2 Related Works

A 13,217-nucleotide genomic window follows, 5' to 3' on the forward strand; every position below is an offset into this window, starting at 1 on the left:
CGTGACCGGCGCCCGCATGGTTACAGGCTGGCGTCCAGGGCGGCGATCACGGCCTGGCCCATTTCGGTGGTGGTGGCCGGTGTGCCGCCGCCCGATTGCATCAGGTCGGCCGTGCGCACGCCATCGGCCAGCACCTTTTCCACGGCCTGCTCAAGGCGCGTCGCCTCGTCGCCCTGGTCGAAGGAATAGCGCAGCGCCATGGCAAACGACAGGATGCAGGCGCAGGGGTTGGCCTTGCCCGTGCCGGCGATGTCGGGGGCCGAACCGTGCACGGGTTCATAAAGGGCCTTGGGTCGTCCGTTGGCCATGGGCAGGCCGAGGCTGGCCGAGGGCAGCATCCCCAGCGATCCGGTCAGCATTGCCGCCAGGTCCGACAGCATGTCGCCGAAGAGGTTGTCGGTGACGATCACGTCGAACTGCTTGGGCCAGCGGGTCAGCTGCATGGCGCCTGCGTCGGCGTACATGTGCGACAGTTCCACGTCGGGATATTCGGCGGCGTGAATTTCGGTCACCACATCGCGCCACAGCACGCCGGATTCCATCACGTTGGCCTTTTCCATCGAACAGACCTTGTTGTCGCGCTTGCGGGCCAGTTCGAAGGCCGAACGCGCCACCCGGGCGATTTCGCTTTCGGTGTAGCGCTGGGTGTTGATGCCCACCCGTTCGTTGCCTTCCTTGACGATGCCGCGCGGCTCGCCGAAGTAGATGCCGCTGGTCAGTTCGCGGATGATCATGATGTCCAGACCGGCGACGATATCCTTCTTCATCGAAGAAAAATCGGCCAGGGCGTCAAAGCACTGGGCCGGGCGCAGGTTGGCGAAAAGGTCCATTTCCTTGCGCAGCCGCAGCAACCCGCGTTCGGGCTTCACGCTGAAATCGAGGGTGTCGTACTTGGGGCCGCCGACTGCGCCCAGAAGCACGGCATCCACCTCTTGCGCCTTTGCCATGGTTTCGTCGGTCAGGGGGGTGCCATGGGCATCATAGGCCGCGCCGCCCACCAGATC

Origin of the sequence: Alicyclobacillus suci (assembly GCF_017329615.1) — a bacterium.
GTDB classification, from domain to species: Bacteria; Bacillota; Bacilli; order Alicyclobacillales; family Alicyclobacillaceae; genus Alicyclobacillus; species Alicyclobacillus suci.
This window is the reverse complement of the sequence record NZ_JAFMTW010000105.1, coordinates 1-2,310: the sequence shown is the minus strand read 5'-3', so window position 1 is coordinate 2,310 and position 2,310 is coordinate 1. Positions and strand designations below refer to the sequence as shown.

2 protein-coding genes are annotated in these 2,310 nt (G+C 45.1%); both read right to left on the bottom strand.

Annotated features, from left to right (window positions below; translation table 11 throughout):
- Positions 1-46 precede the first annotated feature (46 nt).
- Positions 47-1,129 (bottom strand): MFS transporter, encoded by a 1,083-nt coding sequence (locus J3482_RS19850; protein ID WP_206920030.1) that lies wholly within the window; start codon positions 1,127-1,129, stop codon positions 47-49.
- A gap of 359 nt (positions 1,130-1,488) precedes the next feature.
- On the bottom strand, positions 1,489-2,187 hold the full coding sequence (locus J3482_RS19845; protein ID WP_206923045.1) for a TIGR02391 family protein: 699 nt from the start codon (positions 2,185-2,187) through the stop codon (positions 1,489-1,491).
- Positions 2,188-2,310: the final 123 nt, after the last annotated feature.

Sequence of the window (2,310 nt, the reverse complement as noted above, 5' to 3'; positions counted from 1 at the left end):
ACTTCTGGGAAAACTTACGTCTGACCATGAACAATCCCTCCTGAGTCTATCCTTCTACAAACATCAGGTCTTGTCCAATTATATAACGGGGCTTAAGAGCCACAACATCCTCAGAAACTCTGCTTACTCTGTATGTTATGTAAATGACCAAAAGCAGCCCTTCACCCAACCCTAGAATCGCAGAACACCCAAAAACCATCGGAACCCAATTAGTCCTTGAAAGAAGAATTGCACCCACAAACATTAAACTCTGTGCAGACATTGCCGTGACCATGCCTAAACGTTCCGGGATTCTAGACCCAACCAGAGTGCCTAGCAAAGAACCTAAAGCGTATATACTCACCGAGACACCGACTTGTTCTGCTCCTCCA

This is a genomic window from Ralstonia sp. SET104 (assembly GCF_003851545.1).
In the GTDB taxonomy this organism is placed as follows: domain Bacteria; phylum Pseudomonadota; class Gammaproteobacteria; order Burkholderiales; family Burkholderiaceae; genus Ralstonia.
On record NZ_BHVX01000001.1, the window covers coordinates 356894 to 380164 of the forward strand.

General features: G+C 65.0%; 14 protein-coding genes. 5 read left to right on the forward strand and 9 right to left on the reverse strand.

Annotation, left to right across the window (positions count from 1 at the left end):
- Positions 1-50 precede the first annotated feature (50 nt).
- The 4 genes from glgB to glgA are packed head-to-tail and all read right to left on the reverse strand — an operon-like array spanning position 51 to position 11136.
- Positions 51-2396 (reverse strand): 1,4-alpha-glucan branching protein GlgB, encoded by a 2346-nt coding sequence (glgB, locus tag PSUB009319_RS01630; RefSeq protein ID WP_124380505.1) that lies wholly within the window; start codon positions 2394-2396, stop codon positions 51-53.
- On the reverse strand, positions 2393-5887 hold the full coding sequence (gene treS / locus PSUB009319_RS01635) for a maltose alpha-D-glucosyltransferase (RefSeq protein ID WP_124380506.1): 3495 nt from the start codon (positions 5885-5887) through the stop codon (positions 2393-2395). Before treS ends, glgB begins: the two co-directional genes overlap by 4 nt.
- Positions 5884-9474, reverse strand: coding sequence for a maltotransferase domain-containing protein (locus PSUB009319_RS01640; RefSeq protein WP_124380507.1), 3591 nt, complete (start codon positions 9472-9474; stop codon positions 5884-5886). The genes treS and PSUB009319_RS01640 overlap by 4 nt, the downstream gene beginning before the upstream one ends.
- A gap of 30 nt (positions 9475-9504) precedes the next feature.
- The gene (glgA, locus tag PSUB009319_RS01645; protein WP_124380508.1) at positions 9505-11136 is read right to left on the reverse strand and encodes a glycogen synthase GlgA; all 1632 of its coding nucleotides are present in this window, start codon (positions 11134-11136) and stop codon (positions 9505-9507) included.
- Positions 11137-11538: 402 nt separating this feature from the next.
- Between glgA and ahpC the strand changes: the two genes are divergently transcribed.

In most cases, more a wireless sensor is arranged close to each other for taking very accurate measurements from the underwater . Also, most of the researchers deliberate their attempts on increasing the data rate for the low operating frequency. The low data rate is the major problem in underwater communication as it uses low frequencies. More energy dissipation, reflection, and refraction are the major performance degrading factors associated with the underwater transmission medium. Working model of electromagnetic wave based fresh water underwater communication is demonstrated. Deployment of wireless sensor operation and performance is briefed . Underwater Acoustic Networks and Under Water Optical Networks are the attractive areas for varieties of underwater applications such as military, commercial, surveillance applications, underwater vehicle operation, and data acquisition for sea monitoring . In UAN, the communication channel is time-variant and it creates Inter Symbol Interference (ISI) which results in the transmission rate greatly. The use of an appropriate filter at the receiver terminal removes the ISI. Appropriate step size for well-known equalizers namely Decision Feedback Equalizer with Interleave Division Multiple Access (DFE IDMA) and Cyclic Prefix - Orthogonal Frequency Division Multiplexing (CP-OFDM) are estimated and analyzed the outcomes. Ray tracing technique is used to model the transmission channels . High-speed and large-capacity underwater optical transmission system using OFDM, Wavelength division multiplexing (WDM) transmission, and Orbital Angular Momentum (OAM) is discussed in . In which, OFDM offers high performance in reducing inter-symbol interference (ISI) thereby improving the performance of the system. A detailed study on implementing efficient wireless communication for exchanging information using physical waves such as acoustic, radio, and optical waves is presented in . This study reviews the cons and pros of implementing various carriers among nodes in an Underwater Wireless Sensor Network (UWSN). Low power and inexpensive open-source ahoi acoustic modem are developed, which can able to transfer data at transmission distances of 150 m and above. The ahoi acoustic modem is easily carried by small and medium -evel Unmanned Aerial Vehicles (UAVs). The discussion on results includes transmission range, packet acceptance rate, range accuracy, and self-localization . The key factor for accomplishing efficient communication for UWSN is discussed in . Key factors include architectural elements, routing protocol, and standards for communication and information security. Experimental study on various modulation techniques in Underwater Acoustic Communication (UWAC) is discussed. The effect on multipath interference and ambient noise is addressed. An equalization technique is implemented at the receiver end to reduce the ISI . The effect of time and frequency spreading is the challenging factor in achieving a larger data rate in underwater wireless communication. The suitability of OFDM for UWAC is verified using underwater transducers and its results are discussed . The harsh underwater channel environment, which includes scattering, absorption, and turbulence, presents difficulties and limits the transmission range of UWAC. A comprehensive overview of the issues associated with underwater optical wireless networks is offered in terms of a layer-by-layer approach . The operation of the UWSN, which is based on optical communication between the nodes, is discussed. This article analysed the properties of the optical physical layer and its compliance with the IEEE 802.15.4 protocol . The design and implementation of the underwater wireless electromagnetic communication system are discussed using the field theory. The demonstrated system recognizes the short-range wireless communication of underwater audio signals . An experiment for continuous monitoring of seawater in the Leeds and Liverpool Canal is carried out. Underwater communication using 433 MHz radio frequency combined with a bowtie antenna is demonstrated for the transmission distance of 7 m at speed of 1.2 kbps and 5 m at 25 kbps . Several agents that change the coefficients of experimental water are described. The frequency-domain characteristics of data transmission through the water channels are evaluated and analyzed experimentally . A comprehensive survey on UWOC with recommendations to facilitate future generation wireless systems in the underwater environment is presented. The study also provides an initiative for enhancing the Quality of Service (QoS) . A practical challenge in the implementation of UWAC due to time-varying nature of ocean water is analyzed through the qualitative and effective survey . A simulation experiment for OFDM and Frequency Shift Keying (FSK) in UWAC is conducted and compared the performance of the system in terms of Bit-Error Rate (BER). The OFDM scheme provides an increase in data rate. Also, the analysis of the Single-Carrier Frequency-Division Multiplexing (SC-FDM) is discussed as an alternative to OFDM and FSK . A hybrid model for underwater data transmission to achieve a high data rate and less delay is discussed in . Through this model performance of the system under turbid and coastal water conditions is analyzed. Factors affecting the quality of UWOC systems are analyzed using a new tight capacity upper bound also optical communication is compared with acoustic communication in the underwater scenarios. The performance of the system is analyzed in terms of transmission channel capacity, transmission range, and energy consumption. The purpose of this project is to develop a hybrid underwater acoustic/optical communication system . Underwater sensor nodes can be used to collect data on seawater, monitor oceanographic pollution, and remotely operated and unmanned underwater vehicles . investigates the fundamental critical variables determining the performance and topologies of two-dimensional and three-dimensional UWSNs for underwater acoustic communications. Acoustic communication is limited by bandwidth whereas UWOC offers large data rates with lower power consumption and low computational complexities. Implementation feasibility and the reliability of larger data rate optical links with different propagation methods and their impact on the performance of the system are discussed . The heterogeneous network type of multimodal network is explained to attain the compatibility and scalability of the heterogeneous networks and helps in developing the new architecture. The recommendation algorithm is applied to configure the heterogeneous networks for various applications .